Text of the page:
Kicker sues NFL Jaguars, accuses ex-coach Urban Meyer of physical and verbal abuse

Former NFL placekicker Josh Lambo has filed a lawsuit against the Jacksonville Jaguars, seeking more than $3.5 million in salary and damages for the emotional distress caused by former head coach Urban Mayer.

The Tampa Bay Times first reported details of the lawsuit, which was filed in the Duval County 4th Circuit Court on Tuesday and claims Meyer and the Jaguars created a hostile work environment. According to the lawsuit, Lambo says his performance suffered from Meyer’s kicking and verbal abuse.

Josh Lambo is getting a listening ear from Jacksonville Jaguars head coach Urban Meyer after missing a field goal last season.

Lambo is seeking a jury trial and hopes to obtain judgment for back wages owed on his 2021 salary ($3.5 million) with interest as well as “compensation for any special damages suffered in the form of emotional stress, d ‘damage to reputation and legal costs’, among other costs.

The Jaguars fired Meyer on Dec. 15, hours after the Tampa Bay Times reported that Meyer had kicked Lambo in practice months earlier. Meyer was fired for cause, although the team insists Lambo’s accusation had nothing to do with owner Shad Khan’s decision to end one of the most tumultuous coaching tenures in NFL history.

Since Lambo reported the kicking incident to Jaguars legal counsel, his subsequent release violated Florida’s private sector whistleblower law, the lawsuit alleges.

Lambo, the fourth-most accurate kicker in NFL history, missed a field goal attempt in each of Jacksonville’s first two preseason games. During a practice before the final exhibition game in Dallas in August, Lambo says he was stretching when Meyer walked up to him, kicked him in the leg and said, “Hey. (expletive), do your (expletive) kicks!”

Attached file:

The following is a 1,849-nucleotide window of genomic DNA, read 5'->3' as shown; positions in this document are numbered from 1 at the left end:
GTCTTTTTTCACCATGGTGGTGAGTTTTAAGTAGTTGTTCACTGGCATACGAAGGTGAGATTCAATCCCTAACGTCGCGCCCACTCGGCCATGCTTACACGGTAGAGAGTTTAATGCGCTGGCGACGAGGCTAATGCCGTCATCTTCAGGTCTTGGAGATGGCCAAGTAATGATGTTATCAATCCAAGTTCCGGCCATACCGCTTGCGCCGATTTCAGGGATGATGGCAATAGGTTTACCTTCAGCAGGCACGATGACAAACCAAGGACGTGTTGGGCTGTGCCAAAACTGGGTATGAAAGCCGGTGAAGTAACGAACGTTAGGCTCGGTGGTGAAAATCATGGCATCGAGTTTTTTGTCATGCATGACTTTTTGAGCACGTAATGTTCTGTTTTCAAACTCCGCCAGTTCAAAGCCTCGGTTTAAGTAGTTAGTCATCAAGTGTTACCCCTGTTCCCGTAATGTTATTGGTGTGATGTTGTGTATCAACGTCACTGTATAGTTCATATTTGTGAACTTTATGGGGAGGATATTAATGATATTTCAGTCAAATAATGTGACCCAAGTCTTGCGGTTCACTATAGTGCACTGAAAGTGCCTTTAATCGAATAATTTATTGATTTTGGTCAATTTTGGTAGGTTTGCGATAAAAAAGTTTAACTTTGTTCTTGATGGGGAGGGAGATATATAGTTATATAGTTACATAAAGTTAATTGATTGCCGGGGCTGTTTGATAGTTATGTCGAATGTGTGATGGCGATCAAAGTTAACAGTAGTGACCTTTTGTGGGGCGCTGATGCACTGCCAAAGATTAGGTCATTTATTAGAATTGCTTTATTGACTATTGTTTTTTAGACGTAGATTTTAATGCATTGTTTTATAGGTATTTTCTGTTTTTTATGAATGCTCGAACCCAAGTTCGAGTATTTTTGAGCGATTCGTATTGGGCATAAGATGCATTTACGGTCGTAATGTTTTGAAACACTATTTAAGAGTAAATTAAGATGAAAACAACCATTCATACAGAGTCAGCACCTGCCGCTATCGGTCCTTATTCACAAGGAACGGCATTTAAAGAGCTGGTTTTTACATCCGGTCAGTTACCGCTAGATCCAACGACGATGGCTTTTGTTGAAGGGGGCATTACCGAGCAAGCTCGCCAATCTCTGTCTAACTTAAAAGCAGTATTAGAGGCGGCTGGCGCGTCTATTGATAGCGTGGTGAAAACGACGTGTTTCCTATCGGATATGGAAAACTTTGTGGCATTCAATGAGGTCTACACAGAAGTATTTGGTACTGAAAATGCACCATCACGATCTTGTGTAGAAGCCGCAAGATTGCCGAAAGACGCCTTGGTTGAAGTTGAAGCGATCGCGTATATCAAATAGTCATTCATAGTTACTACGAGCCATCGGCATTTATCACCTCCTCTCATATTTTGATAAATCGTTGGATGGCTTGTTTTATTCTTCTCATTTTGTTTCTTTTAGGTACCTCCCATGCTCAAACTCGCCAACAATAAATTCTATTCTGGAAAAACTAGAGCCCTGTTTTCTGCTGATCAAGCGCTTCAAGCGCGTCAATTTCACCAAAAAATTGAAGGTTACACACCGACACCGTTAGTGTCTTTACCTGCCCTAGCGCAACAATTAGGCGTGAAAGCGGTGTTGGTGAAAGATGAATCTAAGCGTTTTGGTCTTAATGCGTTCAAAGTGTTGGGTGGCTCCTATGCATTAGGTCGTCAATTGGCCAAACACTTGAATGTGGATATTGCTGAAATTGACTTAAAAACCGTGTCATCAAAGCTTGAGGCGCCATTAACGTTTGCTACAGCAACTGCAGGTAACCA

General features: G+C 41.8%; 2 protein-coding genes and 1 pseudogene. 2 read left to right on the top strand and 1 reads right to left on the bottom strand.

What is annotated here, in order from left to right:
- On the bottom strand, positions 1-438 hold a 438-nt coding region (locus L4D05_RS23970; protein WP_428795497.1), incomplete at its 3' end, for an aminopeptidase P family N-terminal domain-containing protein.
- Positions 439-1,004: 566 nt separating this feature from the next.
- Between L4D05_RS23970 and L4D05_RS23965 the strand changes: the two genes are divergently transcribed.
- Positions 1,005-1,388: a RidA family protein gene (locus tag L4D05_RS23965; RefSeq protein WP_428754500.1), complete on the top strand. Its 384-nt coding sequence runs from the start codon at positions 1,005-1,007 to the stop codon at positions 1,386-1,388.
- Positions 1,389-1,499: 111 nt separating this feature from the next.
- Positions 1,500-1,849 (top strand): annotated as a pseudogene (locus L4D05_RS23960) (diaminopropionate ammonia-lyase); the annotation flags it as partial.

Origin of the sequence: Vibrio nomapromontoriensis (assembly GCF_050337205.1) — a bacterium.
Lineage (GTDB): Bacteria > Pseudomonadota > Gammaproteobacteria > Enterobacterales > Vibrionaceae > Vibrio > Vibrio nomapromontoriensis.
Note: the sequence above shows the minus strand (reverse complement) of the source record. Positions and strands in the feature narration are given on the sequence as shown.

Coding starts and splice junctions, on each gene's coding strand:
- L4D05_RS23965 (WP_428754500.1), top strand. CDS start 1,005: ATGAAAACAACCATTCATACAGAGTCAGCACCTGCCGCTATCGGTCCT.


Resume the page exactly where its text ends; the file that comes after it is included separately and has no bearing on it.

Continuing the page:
Lambo says he told Meyer never to hit him again, but Meyer replied, “I’m the head ball coach. I’ll kick you when (expletive) I want.

The lawsuit says Lambo verbally reported the incident immediately through his agent, who contacted Jaguars legal counsel the day after Meyer kicked Lambo.

An employer physically hitting an employee at work and then threatening to do so again in response to resistance is illegal under Florida civil and criminal law, according to the lawsuit.

Meyer, speaking before his firing, denied that the incident happened as Lambo described it.

“Josh’s characterization of me and this incident is completely inaccurate, and there are eyewitnesses to refute his account,” Meyer said. “(General Manager) Trent (Baalke) and I met him on several occasions to encourage his performance, and it was never brought up. I fully supported Josh during his time with the team and I do not wish the best.

The lawsuit claims the incident affected Lambo’s ability to sleep, train and perform his job as he had during his seven seasons in the NFL.

“Mr. Meyer’s hostility had its intended effect on Mr. Lambo, causing Mr. Lambo to uncharacteristically miss difficult and long kicks at distances of 55 yards, 52 yards and 58 meters,” according to the lawsuit.

Lambo was released by the Jaguars on October 19, two days after Matt Wright scored two 50-plus-yard field goals to beat Miami in London and end the franchise’s 20-game losing streak.


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